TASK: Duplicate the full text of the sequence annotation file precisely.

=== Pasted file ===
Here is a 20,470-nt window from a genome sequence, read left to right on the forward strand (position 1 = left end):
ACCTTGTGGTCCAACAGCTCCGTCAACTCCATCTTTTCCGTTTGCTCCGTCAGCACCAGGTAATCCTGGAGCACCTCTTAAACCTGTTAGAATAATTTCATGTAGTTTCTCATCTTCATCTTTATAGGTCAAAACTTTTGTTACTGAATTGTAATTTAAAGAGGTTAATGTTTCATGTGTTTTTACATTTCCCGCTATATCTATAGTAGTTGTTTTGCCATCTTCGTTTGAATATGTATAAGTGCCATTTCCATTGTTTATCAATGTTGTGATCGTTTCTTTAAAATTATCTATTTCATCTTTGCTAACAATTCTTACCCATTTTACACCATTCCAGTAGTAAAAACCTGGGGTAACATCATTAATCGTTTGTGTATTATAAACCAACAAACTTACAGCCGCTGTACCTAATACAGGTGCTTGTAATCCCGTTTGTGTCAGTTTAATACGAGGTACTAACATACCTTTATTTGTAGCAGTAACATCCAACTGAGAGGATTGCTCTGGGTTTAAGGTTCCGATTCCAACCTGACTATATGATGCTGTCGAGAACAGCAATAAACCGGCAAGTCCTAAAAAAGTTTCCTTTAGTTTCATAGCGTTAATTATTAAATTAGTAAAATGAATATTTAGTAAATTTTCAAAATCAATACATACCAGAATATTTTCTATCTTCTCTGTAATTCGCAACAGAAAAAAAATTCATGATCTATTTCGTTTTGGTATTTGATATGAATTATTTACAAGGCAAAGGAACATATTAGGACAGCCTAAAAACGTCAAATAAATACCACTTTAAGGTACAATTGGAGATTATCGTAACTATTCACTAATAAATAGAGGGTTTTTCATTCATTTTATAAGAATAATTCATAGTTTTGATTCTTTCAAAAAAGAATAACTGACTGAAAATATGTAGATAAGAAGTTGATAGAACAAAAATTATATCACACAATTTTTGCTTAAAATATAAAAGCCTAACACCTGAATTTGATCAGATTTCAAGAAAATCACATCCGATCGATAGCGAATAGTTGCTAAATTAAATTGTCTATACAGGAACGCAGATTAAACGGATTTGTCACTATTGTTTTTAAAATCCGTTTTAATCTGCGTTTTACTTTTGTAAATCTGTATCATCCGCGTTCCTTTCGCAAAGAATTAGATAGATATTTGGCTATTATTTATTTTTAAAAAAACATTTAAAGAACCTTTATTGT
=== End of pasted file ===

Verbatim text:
Here is a 20,470-nt window from a genome sequence, read left to right on the forward strand (position 1 = left end):
ACCTTGTGGTCCAACAGCTCCGTCAACTCCATCTTTTCCGTTTGCTCCGTCAGCACCAGGTAATCCTGGAGCACCTCTTAAACCTGTTAGAATAATTTCATGTAGTTTCTCATCTTCATCTTTATAGGTCAAAACTTTTGTTACTGAATTGTAATTTAAAGAGGTTAATGTTTCATGTGTTTTTACATTTCCCGCTATATCTATAGTAGTTGTTTTGCCATCTTCGTTTGAATATGTATAAGTGCCATTTCCATTGTTTATCAATGTTGTGATCGTTTCTTTAAAATTATCTATTTCATCTTTGCTAACAATTCTTACCCATTTTACACCATTCCAGTAGTAAAAACCTGGGGTAACATCATTAATCGTTTGTGTATTATAAACCAACAAACTTACAGCCGCTGTACCTAATACAGGTGCTTGTAATCCCGTTTGTGTCAGTTTAATACGAGGTACTAACATACCTTTATTTGTAGCAGTAACATCCAACTGAGAGGATTGCTCTGGGTTTAAGGTTCCGATTCCAACCTGACTATATGATGCTGTCGAGAACAGCAATAAACCGGCAAGTCCTAAAAAAGTTTCCTTTAGTTTCATAGCGTTAATTATTAAATTAGTAAAATGAATATTTAGTAAATTTTCAAAATCAATACATACCAGAATATTTTCTATCTTCTCTGTAATTCGCAACAGAAAAAAAATTCATGATCTATTTCGTTTTGGTATTTGATATGAATTATTTACAAGGCAAAGGAACATATTAGGACAGCCTAAAAACGTCAAATAAATACCACTTTAAGGTACAATTGGAGATTATCGTAACTATTCACTAATAAATAGAGGGTTTTTCATTCATTTTATAAGAATAATTCATAGTTTTGATTCTTTCAAAAAAGAATAACTGACTGAAAATATGTAGATAAGAAGTTGATAGAACAAAAATTATATCACACAATTTTTGCTTAAAATATAAAAGCCTAACACCTGAATTTGATCAGATTTCAAGAAAATCACATCCGATCGATAGCGAATAGTTGCTAAATTAAATTGTCTATACAGGAACGCAGATTAAACGGATTTGTCACTATTGTTTTTAAAATCCGTTTTAATCTGCGTTTTACTTTTGTAAATCTGTATCATCCGCGTTCCTTTCGCAAAGAATTAGATAGATATTTGGCTATTATTTATTTTTAAAAAAACATTTAAAGAACCTTTATTGT